The beauty of concise illustrations! Centering on MENA but providing a global set of examples, a fantastic guidance note by Hammad helps navigate key issues on a range of transfer-related choices. These include how to set transfer values, timing, duration and frequency (with practices from Kenya and Lebanon); combining multiple benefit types (Egypt, Syria and Yemen); adopting digital payment modalities (Argentina, Bangladesh, Brazil, Guatemala, India, Jordan, Mexico, Tunisia, and West Africa); and adapting manual benefit delivery and engage local actors in the process (Costa Rica, Iraq, and Morocco). Thematic and country illustrations are presented in a handy matrix articulated by “what”, “why”, “challenges” and “recommendations” (h/t Zehra Rizvi).

But what do we know about scaling up existing cash transfers during crises? A review by Slater offers a sobering answer: based on international literature and three case studies from East Africa, Nepal and Syria, she concludes that there is “… very limited direct treatment of the question of if and how delivery of existing social protection programmes is sustained in crisis situations”. Also, the literature “… pays only lip service to political drivers and incentives that enable (or disable) continuous and ongoing delivery of programmes”. Bonus on East Africa: Alam et al conducted a feasibility study on humanitarian cash assistance in Ethiopia’s Oromia and Afar regions.

Since I mentioned Africa, “… the Novissi platform was fully developed in-house, and the system was up and running in a mere 10 days. It is a 100 percent digital cash transfer program with no face-to-face contact from registration to assessment of eligibility and cash payment” – check out Togo Minister Cina Lawson’s full interview with the IMF.

Back to crises: the OCED issued a report capturing the nature of the Ukraine refugee crisis as well as policy response in 39 countries. The latter covers information on entry/stay conditions for Ukrainian nationals as well as measures in relation to housing, income, access to social services and integration. Bonus on emergencies: a new report by UNICEF and the World Bank examines data from high frequency phone surveys in 35 countries and finds that at least 68% of households with children have lost income since the COVID-19 pandemic. Households with three or more children were most likely to have lost income, with more than three-quarters experiencing a reduction in earnings.

More on displacement, but in LAC where 5.4 million Venezuelans currently fled the country. A new paper by Palomo et al (in Spanish) examines responses to the migrant crisis in several countries in the region, including discussion on, among others, social registries (e.g., Venezuelan families are being included in the Brazilian and Chilean registries); eligibility to cash transfers; and access to school feeding programmes (except for Trinidad and Tobago, all countries allow migrant children to participate). See also the paper’s one-page summary by Sato.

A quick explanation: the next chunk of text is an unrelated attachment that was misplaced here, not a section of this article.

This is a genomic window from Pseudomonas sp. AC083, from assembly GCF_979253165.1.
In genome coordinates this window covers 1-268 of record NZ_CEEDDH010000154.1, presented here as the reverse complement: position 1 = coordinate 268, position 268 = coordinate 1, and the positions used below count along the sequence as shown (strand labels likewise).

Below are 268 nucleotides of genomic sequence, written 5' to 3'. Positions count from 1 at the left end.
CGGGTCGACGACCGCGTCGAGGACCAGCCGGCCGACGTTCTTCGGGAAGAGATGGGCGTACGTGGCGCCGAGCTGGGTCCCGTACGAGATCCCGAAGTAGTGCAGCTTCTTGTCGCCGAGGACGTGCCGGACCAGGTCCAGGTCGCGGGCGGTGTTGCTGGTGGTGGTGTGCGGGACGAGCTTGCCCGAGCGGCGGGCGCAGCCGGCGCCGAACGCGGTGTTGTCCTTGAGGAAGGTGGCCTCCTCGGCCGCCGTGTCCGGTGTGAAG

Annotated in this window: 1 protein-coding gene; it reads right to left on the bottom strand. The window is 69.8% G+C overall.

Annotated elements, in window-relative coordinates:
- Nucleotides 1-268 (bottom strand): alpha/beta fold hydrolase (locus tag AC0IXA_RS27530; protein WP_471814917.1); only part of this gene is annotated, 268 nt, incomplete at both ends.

Let’s stay in LAC: Casco tackles a longstanding question on cash transfers, gender, and intrahousehold allocation! His new paper from Ecuador finds that (i) transfers increase the women’s control of resources; (ii) such increase augments household welfare (by reducing poverty, especially for women and children); and (iii) mothers’ control of resources affects patterns of consumption of the household and how it responds to shocks. In quantitative terms, “… the mean distribution of women’s resource control in beneficiary households is 11% higher in relation to non-beneficiary households”.

What’s coming up next week? As part of the HNPW, CaLP will host a seminar on cash transfers, humanitarian assistance and social protection (May 17, 8:30am EST), while WFP, USAID, World Bank and OCHA are hosting an event on Opportunities and Challenges of Generating Evidence on Anticipatory Action (May 17, 3pm CET). And three days later, another webinar addresses minimum expenditure basket for cash transfers in Latin America and the Caribbean.


Ugo Gentilini is from the World Bank’s Social Protection & Jobs global practice. The Social Protection Links newsletter, issued every Friday, distills and discusses a selection of curated resources on the topic, from academic articles to podcasts. The blog is republished on each week, offering knowledge on social protection to help you stay on top of it — succinctly, regularly and frequently. Previous editions can be found here. 

To sign up to the newsletter or share materials, you can contact Ugo by email ([email protected]), Twitter (@ugentilini) or LinkedIn.

Social Protection Programmes: 
  • Social assistance
    • Social transfers
      • Cash transfers
        • Cash plus
      • In kind transfers
        • School feeding programmes
  • Labour market / employment programmes
    • Active labour market programmes / Productive inclusion
      • Productive / economic inclusion programmes
Social Protection Building Blocks: 
  • Policy
    • Expenditure and financing
    • Governance and coordination
  • Programme design
    • Eligibility criteria
  • Programme implementation
    • Benefits payment / delivery
    • Enrolment / registration
  • Programme performance / impact analysis
Social Protection Approaches: 
  • Social protection systems
Cross-Cutting Areas: 
  • Consumption and expenditure
  • Environment
  • Migration
  • Poverty reduction
  • Humanitarian assistance
  • Egypt
  • Ethiopia
  • Kenya
  • Morocco
  • Togo
  • Tunisia
  • Argentina
  • Brazil
  • Costa Rica
  • Ecuador
  • Guatemala
  • Mexico
  • Venezuela
  • Bangladesh
  • India
  • Jordan
  • Lebanon
  • Nepal
  • Syria
  • Yemen
  • Ukraine
  • Latin America & Caribbean
  • Middle East & North Africa
The views presented here are the author's and not's